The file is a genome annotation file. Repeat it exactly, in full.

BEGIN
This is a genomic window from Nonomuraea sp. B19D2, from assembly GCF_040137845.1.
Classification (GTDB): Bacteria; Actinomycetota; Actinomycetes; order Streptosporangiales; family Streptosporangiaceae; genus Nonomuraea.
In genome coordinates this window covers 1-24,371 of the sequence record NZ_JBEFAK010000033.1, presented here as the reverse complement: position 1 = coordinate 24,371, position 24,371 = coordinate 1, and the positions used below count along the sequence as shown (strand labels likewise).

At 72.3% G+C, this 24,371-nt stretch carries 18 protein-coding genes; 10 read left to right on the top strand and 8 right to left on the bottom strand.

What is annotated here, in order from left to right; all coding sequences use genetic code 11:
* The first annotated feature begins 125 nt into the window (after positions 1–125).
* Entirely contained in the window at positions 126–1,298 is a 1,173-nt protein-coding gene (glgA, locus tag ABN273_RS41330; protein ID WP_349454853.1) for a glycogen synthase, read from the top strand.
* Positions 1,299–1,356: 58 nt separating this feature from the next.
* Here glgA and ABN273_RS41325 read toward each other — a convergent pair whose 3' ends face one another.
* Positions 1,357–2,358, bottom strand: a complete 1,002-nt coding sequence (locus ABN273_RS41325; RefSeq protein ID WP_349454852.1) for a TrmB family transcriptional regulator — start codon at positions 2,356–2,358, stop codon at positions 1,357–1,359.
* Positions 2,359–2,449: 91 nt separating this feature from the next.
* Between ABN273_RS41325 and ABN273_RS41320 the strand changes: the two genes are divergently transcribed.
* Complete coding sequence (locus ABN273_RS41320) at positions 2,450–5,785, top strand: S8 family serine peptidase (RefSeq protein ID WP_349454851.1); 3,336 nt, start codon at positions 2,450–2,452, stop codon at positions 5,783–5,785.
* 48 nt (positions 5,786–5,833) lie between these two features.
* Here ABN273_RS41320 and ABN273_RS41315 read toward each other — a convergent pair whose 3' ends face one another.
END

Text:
This is a genomic window from Nonomuraea sp. B19D2, from assembly GCF_040137845.1.
Classification (GTDB): Bacteria; Actinomycetota; Actinomycetes; order Streptosporangiales; family Streptosporangiaceae; genus Nonomuraea.
In genome coordinates this window covers 1-24,371 of the sequence record NZ_JBEFAK010000033.1, presented here as the reverse complement: position 1 = coordinate 24,371, position 24,371 = coordinate 1, and the positions used below count along the sequence as shown (strand labels likewise).

At 72.3% G+C, this 24,371-nt stretch carries 18 protein-coding genes; 10 read left to right on the top strand and 8 right to left on the bottom strand.

What is annotated here, in order from left to right; all coding sequences use genetic code 11:
* The first annotated feature begins 125 nt into the window (after positions 1–125).
* Entirely contained in the window at positions 126–1,298 is a 1,173-nt protein-coding gene (glgA, locus tag ABN273_RS41330; protein ID WP_349454853.1) for a glycogen synthase, read from the top strand.
* Positions 1,299–1,356: 58 nt separating this feature from the next.
* Here glgA and ABN273_RS41325 read toward each other — a convergent pair whose 3' ends face one another.
* Positions 1,357–2,358, bottom strand: a complete 1,002-nt coding sequence (locus ABN273_RS41325; RefSeq protein ID WP_349454852.1) for a TrmB family transcriptional regulator — start codon at positions 2,356–2,358, stop codon at positions 1,357–1,359.
* Positions 2,359–2,449: 91 nt separating this feature from the next.
* Between ABN273_RS41325 and ABN273_RS41320 the strand changes: the two genes are divergently transcribed.
* Complete coding sequence (locus ABN273_RS41320) at positions 2,450–5,785, top strand: S8 family serine peptidase (RefSeq protein ID WP_349454851.1); 3,336 nt, start codon at positions 2,450–2,452, stop codon at positions 5,783–5,785.
* 48 nt (positions 5,786–5,833) lie between these two features.
* Here ABN273_RS41320 and ABN273_RS41315 read toward each other — a convergent pair whose 3' ends face one another.